Joelyn's Book Bites

Book Bites: Character Analysis – Jan Xu


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I had “itchy fingers” today – which means writing a post here. But while looking for topics to talk about, I decided to do something that has been going on in my head for a while – Literary Analysis.

Let me remind you that it’s been eight (8) years since I conducted some kind of Literary Analysis of any sorts (‘O’ Level English Literature) so I might be a little rusty.

My subject today?: Character Analysis – Jan Xu, protagonist from the Myriad Series by J Damask.


Jan Xu is a mother of three (Aurora, April, and Aidan – appeared only in Obsidian), an ex-teacher and now currently a homemaker. Her family’s a clan of wolves or Lang, as stated in Wolf at the Door, and she got promoted to Pack Leader and possessor of The Eye in Obsidian Moon Obsidian Eye. (You can get the e-Books here)


Now what I’m going to do next is a technique I picked up from one of my teachers in English Literature. It makes character and scene analysis so much easier because it follows the same flow of profiling – Person -> Trait -> Evidence -> Conclusion.

*Note: There are many traits and profiles she can have, depending on your view. However, you’ll need to back it up with sufficient evidence. That’s how Literature and basic analysis works. I’m just going to concentrate on one for now.

The role of Alpha was handed to her at the end of “Wolf at the Door”, but we could actually see the signs of pressure before. She was born to alpha wolves, who handed her the power. And while it is claimed that she loves being Lang and savours the moment, the same cannot be said about her Alpha role.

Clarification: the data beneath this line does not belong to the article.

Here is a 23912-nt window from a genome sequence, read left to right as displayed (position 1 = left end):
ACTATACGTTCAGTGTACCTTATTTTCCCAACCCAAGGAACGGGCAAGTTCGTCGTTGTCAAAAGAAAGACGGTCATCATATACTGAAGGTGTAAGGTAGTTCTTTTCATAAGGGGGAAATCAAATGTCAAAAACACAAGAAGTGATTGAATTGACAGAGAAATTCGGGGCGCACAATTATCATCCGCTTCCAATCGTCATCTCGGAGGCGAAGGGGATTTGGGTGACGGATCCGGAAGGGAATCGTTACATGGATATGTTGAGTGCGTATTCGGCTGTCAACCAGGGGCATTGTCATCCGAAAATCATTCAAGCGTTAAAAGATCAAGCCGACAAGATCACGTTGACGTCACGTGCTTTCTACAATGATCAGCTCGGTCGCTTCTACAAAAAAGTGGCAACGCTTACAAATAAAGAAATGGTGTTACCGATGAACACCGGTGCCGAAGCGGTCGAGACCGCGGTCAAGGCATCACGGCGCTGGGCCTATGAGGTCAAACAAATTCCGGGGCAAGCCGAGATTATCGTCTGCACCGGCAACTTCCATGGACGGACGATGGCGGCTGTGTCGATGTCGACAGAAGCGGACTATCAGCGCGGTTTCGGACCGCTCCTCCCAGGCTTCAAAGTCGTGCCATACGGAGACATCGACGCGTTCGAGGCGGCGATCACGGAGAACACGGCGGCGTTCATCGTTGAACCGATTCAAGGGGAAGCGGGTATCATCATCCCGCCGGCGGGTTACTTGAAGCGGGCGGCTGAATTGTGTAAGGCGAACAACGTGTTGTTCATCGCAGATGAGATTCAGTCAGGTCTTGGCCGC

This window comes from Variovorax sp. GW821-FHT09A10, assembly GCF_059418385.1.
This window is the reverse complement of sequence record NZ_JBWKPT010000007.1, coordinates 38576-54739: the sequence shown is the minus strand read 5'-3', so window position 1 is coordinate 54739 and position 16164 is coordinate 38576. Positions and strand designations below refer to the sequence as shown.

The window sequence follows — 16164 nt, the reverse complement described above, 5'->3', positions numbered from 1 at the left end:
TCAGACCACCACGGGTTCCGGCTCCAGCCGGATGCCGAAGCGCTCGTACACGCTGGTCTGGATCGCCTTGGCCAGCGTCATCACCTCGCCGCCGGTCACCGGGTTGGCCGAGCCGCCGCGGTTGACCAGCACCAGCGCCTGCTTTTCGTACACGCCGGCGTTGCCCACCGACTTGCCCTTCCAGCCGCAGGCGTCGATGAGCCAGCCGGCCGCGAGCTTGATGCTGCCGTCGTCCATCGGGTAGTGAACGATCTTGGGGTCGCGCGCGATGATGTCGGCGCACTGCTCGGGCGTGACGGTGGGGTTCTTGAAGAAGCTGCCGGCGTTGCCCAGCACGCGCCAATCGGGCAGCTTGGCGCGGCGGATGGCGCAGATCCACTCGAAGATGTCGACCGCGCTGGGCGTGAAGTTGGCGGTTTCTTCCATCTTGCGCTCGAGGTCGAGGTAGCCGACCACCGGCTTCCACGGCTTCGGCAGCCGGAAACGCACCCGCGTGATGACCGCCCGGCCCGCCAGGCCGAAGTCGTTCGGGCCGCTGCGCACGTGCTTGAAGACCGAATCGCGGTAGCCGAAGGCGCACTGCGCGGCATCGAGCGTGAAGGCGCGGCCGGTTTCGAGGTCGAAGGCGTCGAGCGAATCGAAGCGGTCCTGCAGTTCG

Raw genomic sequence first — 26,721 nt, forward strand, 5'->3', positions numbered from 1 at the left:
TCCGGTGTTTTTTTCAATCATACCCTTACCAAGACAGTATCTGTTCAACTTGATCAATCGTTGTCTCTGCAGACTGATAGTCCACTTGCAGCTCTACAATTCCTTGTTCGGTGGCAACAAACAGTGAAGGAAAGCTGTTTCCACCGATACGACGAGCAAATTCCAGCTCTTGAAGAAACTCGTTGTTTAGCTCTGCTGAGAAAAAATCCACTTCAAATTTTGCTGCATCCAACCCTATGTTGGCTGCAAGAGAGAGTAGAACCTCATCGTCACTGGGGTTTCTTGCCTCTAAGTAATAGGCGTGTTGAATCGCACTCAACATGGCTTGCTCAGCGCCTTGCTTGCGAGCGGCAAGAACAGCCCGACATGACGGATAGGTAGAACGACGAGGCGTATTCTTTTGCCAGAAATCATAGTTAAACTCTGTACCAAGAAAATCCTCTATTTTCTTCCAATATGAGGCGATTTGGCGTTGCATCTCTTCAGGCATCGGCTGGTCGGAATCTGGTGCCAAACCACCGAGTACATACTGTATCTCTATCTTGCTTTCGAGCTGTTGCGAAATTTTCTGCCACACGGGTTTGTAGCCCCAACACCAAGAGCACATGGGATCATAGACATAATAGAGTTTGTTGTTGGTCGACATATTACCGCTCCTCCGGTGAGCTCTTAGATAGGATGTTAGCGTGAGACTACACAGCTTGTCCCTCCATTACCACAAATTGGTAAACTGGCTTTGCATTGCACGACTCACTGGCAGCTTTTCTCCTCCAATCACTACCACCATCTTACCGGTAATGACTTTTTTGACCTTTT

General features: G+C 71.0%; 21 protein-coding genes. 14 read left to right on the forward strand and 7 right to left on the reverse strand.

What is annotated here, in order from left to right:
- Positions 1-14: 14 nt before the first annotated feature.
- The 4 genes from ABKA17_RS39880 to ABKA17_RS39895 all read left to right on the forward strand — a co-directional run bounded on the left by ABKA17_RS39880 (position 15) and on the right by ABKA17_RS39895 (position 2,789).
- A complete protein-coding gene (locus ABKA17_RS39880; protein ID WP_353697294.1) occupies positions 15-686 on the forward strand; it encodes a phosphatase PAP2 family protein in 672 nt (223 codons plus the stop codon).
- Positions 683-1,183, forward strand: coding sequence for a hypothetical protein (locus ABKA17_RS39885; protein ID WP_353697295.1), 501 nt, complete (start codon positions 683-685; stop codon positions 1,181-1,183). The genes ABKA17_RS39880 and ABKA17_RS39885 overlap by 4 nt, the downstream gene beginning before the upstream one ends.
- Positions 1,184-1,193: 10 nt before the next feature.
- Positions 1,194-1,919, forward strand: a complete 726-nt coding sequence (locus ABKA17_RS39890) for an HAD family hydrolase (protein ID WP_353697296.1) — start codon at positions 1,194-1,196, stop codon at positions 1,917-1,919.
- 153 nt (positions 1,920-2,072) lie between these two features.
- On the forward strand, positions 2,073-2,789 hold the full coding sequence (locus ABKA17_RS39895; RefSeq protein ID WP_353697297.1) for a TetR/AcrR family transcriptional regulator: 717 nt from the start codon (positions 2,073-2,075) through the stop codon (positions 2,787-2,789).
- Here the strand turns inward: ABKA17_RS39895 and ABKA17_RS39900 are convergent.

For people having problems with English Literature, I welcome you to use this technique, it has helped me over the years and that’s probably why I got an interest in profiling and character development.

It would also be good to note that the writing could relate to the psyche of the writer, which will be very useful if you were to do a more extensive literary analysis. While I subscribe to the notion that authors will write what they want, I’d still like to believe that there’s a motivation on why.

For example, I won’t be surprised if the writer herself is a spiritually open person, seeking solace in the metaphysical or questioning what lies beyond life. Her style of writing has a lot of underlying internal communication, so it could suggest that the writer herself is constantly reflective, and rather organic in seeking relief, probably heading to something very natural (not necessarily nature, but she probably tends to avoid massive commercialization).

Disclaimer: There is no guarantee that the psyche of the writer as interpreted from how they write will be accurate. However, it will be interesting to see what you may think when you spot a pattern in various styles from the same writer. It may just help you understand the writing a bit more.

So yes, as you can see, genre fiction can be used to teach Literature in schools. All you need to do is to be creative. In this age where we’re constantly progressing, creativity will help us through.

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